Volkswagen joined Ford as an investment partner in autonomous technology company.
Volkswagen joined Ford in investing in Argo AI, the autonomous vehicle platform company. The alliance will allow both automakers to independently integrate Argo AI’s self-driving system into their own vehicles.
Working together with Ford and Volkswagen, Argo AI’s self-driving system (SDS) is the first with commercial deployment plans for Europe and the U.S. Plus, being able to tap into both automakers’ global reach, Argo AI’s platform has the largest geographic deployment potential of any autonomous driving technology to date. Volkswagen and Ford independently will integrate Argo AI’s SDS into purpose-built vehicles to support the distinct people and goods movement initiatives of both companies.
Argo AI’s focus remains on delivering a SAE Level 4-capable SDS to be applied for ride sharing and goods delivery services in dense urban areas.
Ford and Volkswagen will have an equal stake in Argo AI, and combined, Volkswagen and Ford will own a substantial majority. The remainder will be used as an incentive pool for Argo AI employees. The full transaction is subject to regulatory approvals and closing conditions.
Ford and Volkswagen are Merging?
No. This will be a strategic partnership, not a merger.
Ford President and CEO Jim Hackett made that point very clear in his statement concerning the partnership.
“While Ford and Volkswagen remain independent and fiercely competitive in the marketplace, teaming up and working with Argo AI on this important technology allows us to deliver unmatched capability, scale and geographic reach,” Hackett said. “Unlocking the synergies across a range of areas allows us to showcase the power of our global alliance in this era of smart vehicles for a smart world.”
Quite simply, each company held exclusive access to resources the other needed.
Ford committed to investing $1 billion over 5 years in February 2017. That agreement gave Ford licensing control.
For its part, Volkswagen had already invested close to $7 billion since 2016 in it’s own electric vehicle platform ID and Modular Electric Toolkit (MEB). Volkswagen had also formed an AV technology of its own, Autonomous Intelligent Driving (AID) company valued at $1.6 billion.
As part of the deal, AID will become part of Argo AI.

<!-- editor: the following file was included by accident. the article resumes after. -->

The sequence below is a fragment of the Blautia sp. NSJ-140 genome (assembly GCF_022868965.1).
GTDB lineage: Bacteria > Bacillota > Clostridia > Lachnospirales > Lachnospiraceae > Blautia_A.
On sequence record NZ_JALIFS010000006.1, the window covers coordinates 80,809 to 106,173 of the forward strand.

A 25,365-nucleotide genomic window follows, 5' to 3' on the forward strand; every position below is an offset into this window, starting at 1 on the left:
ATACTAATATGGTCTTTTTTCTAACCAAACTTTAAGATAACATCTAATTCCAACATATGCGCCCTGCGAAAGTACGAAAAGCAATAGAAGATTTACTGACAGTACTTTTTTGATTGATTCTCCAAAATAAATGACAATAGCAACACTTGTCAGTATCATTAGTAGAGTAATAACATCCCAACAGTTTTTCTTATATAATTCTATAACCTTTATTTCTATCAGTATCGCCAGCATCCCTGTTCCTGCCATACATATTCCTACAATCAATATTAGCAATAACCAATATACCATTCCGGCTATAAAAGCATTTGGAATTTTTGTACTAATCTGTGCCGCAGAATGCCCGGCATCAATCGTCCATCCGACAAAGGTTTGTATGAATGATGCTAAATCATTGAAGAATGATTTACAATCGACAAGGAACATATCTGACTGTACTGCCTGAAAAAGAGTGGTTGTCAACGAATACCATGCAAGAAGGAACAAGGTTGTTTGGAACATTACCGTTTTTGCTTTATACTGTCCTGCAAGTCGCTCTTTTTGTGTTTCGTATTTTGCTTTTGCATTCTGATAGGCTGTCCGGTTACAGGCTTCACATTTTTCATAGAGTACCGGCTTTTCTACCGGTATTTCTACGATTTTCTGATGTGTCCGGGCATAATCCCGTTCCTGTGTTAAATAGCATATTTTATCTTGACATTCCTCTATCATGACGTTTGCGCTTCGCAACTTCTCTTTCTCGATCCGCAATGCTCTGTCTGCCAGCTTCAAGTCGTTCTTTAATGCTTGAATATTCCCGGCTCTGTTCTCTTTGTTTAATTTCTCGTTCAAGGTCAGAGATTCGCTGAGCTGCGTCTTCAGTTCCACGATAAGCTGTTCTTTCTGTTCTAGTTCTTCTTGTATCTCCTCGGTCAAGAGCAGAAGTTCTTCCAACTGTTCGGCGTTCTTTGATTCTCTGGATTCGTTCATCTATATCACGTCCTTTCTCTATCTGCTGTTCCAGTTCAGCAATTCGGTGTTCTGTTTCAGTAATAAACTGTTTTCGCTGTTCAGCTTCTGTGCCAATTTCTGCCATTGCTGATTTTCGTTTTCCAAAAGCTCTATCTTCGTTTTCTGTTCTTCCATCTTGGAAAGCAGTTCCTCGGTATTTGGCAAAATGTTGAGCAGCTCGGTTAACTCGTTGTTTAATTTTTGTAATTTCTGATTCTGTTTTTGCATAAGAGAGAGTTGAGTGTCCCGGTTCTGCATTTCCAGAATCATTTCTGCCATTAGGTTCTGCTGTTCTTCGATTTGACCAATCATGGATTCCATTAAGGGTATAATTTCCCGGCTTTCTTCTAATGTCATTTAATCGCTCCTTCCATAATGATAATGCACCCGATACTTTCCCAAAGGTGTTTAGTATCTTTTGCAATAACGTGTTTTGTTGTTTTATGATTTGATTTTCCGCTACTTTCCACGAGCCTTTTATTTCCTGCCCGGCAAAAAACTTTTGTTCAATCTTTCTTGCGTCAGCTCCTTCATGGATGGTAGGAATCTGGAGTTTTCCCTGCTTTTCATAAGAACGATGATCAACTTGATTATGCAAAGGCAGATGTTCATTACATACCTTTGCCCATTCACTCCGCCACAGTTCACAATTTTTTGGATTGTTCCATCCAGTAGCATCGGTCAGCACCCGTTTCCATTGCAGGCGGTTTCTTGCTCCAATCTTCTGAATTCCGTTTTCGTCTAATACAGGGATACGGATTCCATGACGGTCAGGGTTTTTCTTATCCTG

Everyone Gets What They Want
In any industry, research and development costs can represent a huge risk to growth.
With EV and AV technology, the outcomes must work. Poor performance of AV systems could prove disastrous. Automakers understand they have to get AV right the first time. Otherwise, an already skeptical consumer market could be turned off.
Argo AI provides a close-to-market ready AV platform. Unlike VW who formed their own autonomous vehicle, Ford took advantage of the Argo AI’s need for investment to continue development.
Volkswagen meanwhile already had a fully developed EV platform ready for production. For VW—in order to take make the MEB platform profitable—scaling production to reduce production costs became a priority.
Now Ford gets access to VW’s MEB. VW gets access and partial ownership of the latest and greatest AV technology. Argo AI gets much needed investment and market reach.
Volkswagen and Ford Banking on EV/AV — At Least in Europe
Ford plans to design an all-new, MEB-platform-based EV model, which starts arriving in 2023, in Köln-Merkenich, Germany. Volkswagen will supply MEB parts and components as part of the collaboration.
Both companies also will continue to target additional areas where they can work together on electric vehicles – a key strategic priority for both companies as they drive to accelerate the transition to sustainable and affordable mobility.
The agreement with Ford is a cornerstone in Volkswagen’s electric strategy, supporting the growth of the e-mobility industry and facilitating global efforts to reach the Paris 2050 Agreement.